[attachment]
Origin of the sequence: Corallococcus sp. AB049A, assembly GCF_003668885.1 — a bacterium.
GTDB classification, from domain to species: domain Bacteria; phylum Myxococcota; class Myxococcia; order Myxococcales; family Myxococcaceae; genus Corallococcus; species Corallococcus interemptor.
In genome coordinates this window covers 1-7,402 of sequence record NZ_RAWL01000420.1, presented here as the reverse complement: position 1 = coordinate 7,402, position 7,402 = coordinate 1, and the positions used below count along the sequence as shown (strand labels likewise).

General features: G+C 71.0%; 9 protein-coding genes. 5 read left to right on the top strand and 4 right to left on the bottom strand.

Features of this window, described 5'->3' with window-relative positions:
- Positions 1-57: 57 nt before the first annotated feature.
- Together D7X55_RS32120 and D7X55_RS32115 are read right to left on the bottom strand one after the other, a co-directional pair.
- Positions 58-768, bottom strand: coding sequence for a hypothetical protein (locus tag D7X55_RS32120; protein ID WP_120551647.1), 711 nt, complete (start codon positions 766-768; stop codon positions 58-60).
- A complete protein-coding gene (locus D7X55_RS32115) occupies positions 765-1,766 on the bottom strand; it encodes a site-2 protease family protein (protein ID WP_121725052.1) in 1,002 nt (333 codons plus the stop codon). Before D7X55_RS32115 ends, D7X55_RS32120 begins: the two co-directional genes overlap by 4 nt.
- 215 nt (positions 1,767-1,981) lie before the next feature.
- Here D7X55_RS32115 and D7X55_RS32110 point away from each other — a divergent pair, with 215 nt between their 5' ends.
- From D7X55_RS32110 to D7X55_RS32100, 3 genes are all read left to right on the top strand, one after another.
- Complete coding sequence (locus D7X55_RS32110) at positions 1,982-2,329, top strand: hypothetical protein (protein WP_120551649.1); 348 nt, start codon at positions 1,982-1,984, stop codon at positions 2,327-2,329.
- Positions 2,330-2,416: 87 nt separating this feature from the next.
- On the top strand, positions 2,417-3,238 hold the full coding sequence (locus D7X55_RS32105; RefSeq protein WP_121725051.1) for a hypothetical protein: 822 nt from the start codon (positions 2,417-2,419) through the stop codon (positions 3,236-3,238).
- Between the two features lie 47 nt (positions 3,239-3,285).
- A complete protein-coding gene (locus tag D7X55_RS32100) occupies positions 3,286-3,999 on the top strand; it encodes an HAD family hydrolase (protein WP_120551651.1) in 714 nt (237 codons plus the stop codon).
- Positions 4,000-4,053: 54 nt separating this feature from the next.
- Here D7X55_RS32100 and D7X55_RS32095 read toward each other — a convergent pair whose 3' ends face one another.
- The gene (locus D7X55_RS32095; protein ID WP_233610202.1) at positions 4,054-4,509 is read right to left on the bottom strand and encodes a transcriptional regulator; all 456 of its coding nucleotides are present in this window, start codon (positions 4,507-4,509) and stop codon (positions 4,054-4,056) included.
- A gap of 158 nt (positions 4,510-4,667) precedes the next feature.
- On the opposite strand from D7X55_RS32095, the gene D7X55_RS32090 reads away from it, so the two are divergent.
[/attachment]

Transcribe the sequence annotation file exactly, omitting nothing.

Origin of the sequence: Corallococcus sp. AB049A, assembly GCF_003668885.1 — a bacterium.
GTDB classification, from domain to species: domain Bacteria; phylum Myxococcota; class Myxococcia; order Myxococcales; family Myxococcaceae; genus Corallococcus; species Corallococcus interemptor.
In genome coordinates this window covers 1-7,402 of sequence record NZ_RAWL01000420.1, presented here as the reverse complement: position 1 = coordinate 7,402, position 7,402 = coordinate 1, and the positions used below count along the sequence as shown (strand labels likewise).

General features: G+C 71.0%; 9 protein-coding genes. 5 read left to right on the top strand and 4 right to left on the bottom strand.

Features of this window, described 5'->3' with window-relative positions:
- Positions 1-57: 57 nt before the first annotated feature.
- Together D7X55_RS32120 and D7X55_RS32115 are read right to left on the bottom strand one after the other, a co-directional pair.
- Positions 58-768, bottom strand: coding sequence for a hypothetical protein (locus tag D7X55_RS32120; protein ID WP_120551647.1), 711 nt, complete (start codon positions 766-768; stop codon positions 58-60).
- A complete protein-coding gene (locus D7X55_RS32115) occupies positions 765-1,766 on the bottom strand; it encodes a site-2 protease family protein (protein ID WP_121725052.1) in 1,002 nt (333 codons plus the stop codon). Before D7X55_RS32115 ends, D7X55_RS32120 begins: the two co-directional genes overlap by 4 nt.
- 215 nt (positions 1,767-1,981) lie before the next feature.
- Here D7X55_RS32115 and D7X55_RS32110 point away from each other — a divergent pair, with 215 nt between their 5' ends.
- From D7X55_RS32110 to D7X55_RS32100, 3 genes are all read left to right on the top strand, one after another.
- Complete coding sequence (locus D7X55_RS32110) at positions 1,982-2,329, top strand: hypothetical protein (protein WP_120551649.1); 348 nt, start codon at positions 1,982-1,984, stop codon at positions 2,327-2,329.
- Positions 2,330-2,416: 87 nt separating this feature from the next.
- On the top strand, positions 2,417-3,238 hold the full coding sequence (locus D7X55_RS32105; RefSeq protein WP_121725051.1) for a hypothetical protein: 822 nt from the start codon (positions 2,417-2,419) through the stop codon (positions 3,236-3,238).
- Between the two features lie 47 nt (positions 3,239-3,285).
- A complete protein-coding gene (locus tag D7X55_RS32100) occupies positions 3,286-3,999 on the top strand; it encodes an HAD family hydrolase (protein WP_120551651.1) in 714 nt (237 codons plus the stop codon).
- Positions 4,000-4,053: 54 nt separating this feature from the next.
- Here D7X55_RS32100 and D7X55_RS32095 read toward each other — a convergent pair whose 3' ends face one another.
- The gene (locus D7X55_RS32095; protein ID WP_233610202.1) at positions 4,054-4,509 is read right to left on the bottom strand and encodes a transcriptional regulator; all 456 of its coding nucleotides are present in this window, start codon (positions 4,507-4,509) and stop codon (positions 4,054-4,056) included.
- A gap of 158 nt (positions 4,510-4,667) precedes the next feature.
- On the opposite strand from D7X55_RS32095, the gene D7X55_RS32090 reads away from it, so the two are divergent.